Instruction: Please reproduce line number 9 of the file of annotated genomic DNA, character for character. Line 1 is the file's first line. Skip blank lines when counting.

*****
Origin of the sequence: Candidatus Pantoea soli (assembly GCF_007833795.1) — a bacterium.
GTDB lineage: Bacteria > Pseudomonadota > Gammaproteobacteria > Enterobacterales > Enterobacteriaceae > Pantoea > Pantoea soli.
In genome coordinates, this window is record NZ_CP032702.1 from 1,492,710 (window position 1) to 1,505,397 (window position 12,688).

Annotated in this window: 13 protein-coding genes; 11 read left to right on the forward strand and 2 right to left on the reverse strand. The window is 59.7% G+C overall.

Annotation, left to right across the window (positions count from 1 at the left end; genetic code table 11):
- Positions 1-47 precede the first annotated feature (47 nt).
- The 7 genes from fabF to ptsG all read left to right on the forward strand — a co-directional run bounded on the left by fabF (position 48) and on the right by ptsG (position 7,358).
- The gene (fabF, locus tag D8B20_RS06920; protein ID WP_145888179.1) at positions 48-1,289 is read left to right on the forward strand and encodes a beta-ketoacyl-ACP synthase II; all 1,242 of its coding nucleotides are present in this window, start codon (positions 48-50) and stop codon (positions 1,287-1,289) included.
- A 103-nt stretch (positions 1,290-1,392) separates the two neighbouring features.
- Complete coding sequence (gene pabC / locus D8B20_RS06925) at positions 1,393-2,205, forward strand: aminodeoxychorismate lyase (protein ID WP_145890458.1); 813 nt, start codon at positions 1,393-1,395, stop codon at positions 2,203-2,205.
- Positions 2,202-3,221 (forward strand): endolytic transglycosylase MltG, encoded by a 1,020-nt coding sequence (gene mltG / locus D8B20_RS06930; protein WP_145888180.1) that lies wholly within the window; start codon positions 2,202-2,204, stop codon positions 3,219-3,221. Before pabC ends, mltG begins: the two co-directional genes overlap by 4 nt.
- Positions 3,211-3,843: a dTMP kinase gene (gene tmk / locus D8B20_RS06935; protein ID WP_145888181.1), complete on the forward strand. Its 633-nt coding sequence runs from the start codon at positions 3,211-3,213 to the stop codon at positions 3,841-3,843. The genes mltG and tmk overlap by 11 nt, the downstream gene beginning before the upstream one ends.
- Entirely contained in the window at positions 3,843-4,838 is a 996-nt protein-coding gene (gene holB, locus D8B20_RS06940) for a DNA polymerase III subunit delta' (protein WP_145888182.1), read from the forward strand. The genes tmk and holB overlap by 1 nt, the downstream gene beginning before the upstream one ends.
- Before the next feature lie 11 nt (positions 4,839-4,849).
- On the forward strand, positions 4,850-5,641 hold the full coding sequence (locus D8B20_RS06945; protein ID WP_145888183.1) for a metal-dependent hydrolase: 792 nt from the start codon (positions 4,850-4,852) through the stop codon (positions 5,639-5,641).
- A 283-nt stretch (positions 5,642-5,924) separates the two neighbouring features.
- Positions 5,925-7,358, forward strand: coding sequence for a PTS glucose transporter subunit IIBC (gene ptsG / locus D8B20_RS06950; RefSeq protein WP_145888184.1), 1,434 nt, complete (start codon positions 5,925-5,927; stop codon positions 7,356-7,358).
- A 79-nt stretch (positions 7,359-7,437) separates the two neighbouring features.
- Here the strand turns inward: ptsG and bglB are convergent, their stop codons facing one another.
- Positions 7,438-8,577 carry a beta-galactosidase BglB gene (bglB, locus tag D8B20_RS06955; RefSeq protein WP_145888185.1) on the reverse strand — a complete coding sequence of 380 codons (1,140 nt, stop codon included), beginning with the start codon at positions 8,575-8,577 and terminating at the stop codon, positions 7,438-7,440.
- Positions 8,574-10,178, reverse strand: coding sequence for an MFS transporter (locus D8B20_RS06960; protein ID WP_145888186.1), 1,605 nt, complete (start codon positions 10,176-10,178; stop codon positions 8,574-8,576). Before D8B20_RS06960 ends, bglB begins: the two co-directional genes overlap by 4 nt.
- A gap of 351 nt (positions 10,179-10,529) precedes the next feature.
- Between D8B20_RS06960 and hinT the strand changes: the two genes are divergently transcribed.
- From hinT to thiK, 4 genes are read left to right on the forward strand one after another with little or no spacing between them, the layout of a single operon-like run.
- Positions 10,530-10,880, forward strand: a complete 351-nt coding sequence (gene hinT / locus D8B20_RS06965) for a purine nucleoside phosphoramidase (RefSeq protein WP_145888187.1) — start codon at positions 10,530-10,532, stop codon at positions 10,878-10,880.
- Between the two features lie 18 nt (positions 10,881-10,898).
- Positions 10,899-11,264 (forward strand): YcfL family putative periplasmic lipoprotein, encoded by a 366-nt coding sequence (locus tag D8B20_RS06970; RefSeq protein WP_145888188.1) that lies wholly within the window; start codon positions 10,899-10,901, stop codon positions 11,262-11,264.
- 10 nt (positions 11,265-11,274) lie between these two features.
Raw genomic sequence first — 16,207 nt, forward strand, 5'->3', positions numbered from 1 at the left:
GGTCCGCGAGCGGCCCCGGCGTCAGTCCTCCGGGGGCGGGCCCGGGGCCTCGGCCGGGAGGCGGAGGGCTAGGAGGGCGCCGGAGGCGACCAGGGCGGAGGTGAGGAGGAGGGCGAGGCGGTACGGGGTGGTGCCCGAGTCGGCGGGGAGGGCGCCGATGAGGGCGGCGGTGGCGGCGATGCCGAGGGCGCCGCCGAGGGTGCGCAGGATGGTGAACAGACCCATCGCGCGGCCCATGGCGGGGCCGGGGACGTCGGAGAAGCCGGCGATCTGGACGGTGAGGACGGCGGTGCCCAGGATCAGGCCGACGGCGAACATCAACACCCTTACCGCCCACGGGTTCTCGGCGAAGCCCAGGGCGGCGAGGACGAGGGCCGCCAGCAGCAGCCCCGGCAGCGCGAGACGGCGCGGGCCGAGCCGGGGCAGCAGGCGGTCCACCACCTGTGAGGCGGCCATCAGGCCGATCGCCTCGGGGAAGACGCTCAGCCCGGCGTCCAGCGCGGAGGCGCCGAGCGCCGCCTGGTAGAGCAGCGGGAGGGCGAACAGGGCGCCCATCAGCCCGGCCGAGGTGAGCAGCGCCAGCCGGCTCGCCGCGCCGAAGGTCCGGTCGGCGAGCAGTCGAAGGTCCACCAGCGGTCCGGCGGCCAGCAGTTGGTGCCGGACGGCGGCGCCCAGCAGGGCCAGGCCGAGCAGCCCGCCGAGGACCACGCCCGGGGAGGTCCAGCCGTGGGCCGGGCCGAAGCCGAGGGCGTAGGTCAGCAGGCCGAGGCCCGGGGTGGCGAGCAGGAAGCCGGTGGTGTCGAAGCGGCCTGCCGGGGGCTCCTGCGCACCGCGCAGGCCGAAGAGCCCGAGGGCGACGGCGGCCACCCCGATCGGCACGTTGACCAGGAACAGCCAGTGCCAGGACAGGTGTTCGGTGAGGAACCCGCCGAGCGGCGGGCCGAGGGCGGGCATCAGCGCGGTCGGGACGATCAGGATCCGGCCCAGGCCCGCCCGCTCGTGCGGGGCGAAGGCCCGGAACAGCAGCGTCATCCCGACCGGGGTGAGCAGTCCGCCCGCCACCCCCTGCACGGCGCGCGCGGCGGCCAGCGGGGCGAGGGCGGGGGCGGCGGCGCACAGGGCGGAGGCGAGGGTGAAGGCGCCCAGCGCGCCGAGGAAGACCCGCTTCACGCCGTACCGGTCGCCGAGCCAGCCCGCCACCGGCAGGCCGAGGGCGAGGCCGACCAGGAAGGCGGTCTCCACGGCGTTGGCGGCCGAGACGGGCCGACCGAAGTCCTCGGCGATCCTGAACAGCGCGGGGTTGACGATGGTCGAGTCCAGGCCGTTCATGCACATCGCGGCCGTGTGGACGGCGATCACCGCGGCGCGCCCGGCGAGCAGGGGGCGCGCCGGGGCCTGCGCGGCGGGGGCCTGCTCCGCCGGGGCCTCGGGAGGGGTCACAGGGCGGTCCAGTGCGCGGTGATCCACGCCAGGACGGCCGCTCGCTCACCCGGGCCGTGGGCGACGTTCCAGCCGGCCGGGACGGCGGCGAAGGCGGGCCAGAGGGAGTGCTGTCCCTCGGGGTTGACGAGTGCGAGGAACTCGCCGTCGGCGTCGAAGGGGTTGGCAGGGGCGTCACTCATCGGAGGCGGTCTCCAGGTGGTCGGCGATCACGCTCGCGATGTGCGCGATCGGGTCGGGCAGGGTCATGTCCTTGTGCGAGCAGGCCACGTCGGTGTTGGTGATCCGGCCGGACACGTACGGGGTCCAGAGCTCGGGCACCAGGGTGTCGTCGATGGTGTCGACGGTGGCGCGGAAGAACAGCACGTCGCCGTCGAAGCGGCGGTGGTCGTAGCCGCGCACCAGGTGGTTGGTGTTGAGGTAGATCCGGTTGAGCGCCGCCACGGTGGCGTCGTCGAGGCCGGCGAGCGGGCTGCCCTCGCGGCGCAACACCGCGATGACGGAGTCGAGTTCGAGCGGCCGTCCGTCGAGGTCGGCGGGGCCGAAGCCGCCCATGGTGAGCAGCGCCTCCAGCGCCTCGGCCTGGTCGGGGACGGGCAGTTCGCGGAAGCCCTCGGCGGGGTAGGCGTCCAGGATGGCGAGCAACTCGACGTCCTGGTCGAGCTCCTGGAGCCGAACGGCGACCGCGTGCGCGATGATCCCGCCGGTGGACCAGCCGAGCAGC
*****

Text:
- A 103-nt stretch (positions 1,290-1,392) separates the two neighbouring features.